- Brother of youngest victim says his sister still lives with the consequences of abuse
- Rolf Harris took advantage of the trust placed in him as a celebrity, judge says
- Harris is sentenced to five years and nine months in prison
- The entertainer, 84, was found guilty of 12 charges of sexual abuse
Children's entertainer Rolf Harris was sentenced Friday to five years and nine months in prison for a string of indecent assaults against women and girls.
The 84-year-old was found guilty Monday in a London court of 12 charges of sexually abusing women and girls.
The offenses that Harris committed against four women took place as far back as 1970.
The Australian-born musician and artist, who painted a portrait of Queen Elizabeth II for the British monarch's 80th birthday in 2006, had been charged under Operation Yewtree, which is investigating allegations of decades of abuse by public figures, including the late TV entertainer Jimmy Savile.
Dozens more women who said they had been abused by Harris, including several in Australia, alerted police during the trial, Britain's Press Association news agency said.
Sentencing Harris at Southwark Crown Court, the judge, Nigel Sweeney, said there were several aggravating factors.
"You took advantage of the trust placed in you, because of your celebrity status, to commit the offenses," he said.
"In every case the age gap between you and your victim was a very considerable one. You clearly got a thrill from committing the offenses whilst others were present or nearby. Whilst such others did not realize what you were doing, their presence added to the ordeal of your victims."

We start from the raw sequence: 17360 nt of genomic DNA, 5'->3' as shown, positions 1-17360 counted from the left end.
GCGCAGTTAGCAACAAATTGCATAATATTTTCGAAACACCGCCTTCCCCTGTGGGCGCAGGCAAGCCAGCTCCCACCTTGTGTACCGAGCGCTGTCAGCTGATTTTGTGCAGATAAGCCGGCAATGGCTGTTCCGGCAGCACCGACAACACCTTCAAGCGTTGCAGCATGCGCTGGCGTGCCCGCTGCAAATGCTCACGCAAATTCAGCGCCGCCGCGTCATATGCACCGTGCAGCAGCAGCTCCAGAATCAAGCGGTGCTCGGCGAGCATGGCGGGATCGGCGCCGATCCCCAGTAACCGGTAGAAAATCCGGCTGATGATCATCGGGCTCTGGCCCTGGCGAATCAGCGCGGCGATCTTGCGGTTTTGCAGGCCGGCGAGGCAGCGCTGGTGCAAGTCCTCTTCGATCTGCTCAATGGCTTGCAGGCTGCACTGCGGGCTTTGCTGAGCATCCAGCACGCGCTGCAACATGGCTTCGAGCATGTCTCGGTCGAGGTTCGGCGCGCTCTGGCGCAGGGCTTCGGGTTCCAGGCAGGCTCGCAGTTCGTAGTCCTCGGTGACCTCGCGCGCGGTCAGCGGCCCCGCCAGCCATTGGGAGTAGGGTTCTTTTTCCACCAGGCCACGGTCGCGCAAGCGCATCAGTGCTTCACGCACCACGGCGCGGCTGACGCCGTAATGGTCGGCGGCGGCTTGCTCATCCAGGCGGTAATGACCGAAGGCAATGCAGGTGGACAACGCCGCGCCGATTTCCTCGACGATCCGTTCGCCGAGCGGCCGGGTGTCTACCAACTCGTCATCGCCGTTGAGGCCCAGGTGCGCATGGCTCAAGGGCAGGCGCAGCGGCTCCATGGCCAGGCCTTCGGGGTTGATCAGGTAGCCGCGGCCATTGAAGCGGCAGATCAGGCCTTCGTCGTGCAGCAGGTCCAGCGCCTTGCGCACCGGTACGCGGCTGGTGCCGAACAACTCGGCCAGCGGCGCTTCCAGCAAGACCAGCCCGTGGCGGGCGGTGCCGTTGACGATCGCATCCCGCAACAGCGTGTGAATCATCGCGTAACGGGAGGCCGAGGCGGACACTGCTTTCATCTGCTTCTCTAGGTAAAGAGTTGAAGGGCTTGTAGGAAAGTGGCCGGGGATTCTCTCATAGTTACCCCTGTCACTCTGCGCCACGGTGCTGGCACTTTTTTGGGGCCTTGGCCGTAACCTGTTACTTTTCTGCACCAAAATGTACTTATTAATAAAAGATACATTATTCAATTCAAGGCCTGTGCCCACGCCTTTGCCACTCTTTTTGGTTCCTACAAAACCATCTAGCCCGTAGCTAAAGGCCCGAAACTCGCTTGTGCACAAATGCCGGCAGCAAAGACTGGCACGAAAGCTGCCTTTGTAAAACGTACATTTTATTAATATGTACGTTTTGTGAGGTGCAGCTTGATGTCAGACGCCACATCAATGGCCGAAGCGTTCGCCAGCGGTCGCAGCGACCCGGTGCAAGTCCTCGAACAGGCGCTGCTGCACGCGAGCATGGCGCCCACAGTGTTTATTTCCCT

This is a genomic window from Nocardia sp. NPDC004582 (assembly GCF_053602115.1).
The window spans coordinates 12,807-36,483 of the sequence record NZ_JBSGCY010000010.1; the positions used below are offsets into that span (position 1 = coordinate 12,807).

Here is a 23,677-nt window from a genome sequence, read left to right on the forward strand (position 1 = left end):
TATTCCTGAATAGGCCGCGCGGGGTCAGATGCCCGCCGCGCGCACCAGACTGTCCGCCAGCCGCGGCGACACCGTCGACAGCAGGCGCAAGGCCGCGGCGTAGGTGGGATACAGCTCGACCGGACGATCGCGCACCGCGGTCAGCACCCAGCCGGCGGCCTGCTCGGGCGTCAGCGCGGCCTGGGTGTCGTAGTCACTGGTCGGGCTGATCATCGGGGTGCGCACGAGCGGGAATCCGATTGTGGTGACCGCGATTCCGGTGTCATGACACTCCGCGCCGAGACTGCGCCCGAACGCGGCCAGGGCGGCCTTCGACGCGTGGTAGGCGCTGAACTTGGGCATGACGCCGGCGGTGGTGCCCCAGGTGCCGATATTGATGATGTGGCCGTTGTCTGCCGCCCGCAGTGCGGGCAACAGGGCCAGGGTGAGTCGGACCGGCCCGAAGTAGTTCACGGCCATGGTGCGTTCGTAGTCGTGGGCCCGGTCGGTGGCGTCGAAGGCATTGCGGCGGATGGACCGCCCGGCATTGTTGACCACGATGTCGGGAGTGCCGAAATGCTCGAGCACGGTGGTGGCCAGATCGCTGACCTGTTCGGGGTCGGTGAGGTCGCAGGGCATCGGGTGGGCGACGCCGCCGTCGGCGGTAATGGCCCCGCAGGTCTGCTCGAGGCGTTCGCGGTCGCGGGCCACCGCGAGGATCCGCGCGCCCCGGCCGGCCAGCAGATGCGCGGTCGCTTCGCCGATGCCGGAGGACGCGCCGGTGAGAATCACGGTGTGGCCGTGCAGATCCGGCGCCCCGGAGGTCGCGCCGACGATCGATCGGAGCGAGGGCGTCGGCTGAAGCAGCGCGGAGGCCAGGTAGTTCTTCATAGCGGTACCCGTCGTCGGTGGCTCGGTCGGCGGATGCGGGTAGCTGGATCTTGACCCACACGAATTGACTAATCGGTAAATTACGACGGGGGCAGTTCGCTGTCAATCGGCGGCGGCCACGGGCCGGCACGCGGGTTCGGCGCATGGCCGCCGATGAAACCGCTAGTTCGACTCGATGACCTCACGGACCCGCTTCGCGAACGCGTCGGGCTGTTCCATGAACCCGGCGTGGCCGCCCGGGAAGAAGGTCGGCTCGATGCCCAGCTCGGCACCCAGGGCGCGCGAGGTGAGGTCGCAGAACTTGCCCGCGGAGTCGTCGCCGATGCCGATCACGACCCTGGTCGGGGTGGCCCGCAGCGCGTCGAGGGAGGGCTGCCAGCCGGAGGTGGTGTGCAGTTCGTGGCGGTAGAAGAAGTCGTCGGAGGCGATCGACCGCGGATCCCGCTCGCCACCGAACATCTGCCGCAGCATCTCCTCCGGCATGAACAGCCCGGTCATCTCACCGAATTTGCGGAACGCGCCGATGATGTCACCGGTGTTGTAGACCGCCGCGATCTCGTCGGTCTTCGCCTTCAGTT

The abuse "had a significant adverse effect" on the victims, he said, while Harris has shown no remorse at all for his crimes.
Harris will likely serve half his sentence in prison before being released on probation.
The brother of the entertainer's youngest victim spoke of his sister's ordeal in a statement read on his behalf outside court. He also thanked police for their efforts to bring Harris to justice.
"My sister has had only eight years of her life without this incident going round in her head, and that was her first eight," he said.
"After these cameras have been dismantled and the media circus has rolled on to another town, it will still be with her as it will with the other girls."
Victims' courage praised
Speaking outside court after the sentencing, Detective Mick Orchard told reporters: "The court has today heard about the impact these crimes have had on those involved. Once again I would like to thank all the victims for their courage in coming forward."
The Crown Prosecution Service's Jenny Hopkins said after the verdict that Harris had "used his status and position as a world famous children's entertainer to sexually assault young girls over a period spanning 18 years."
She added that "each victim, unknown to the others, described a similar pattern of behavior -- that of a man acting without fear of the consequences."
Harris was once one of Britain's best-loved children's entertainers. He had a string of hits in the 1960s, including "Tie Me Kangaroo Down, Sport," "Jake the Peg" and "Two Little Boys." He had a decades-long television career at the BBC and received several honors, including the Order of the British Empire.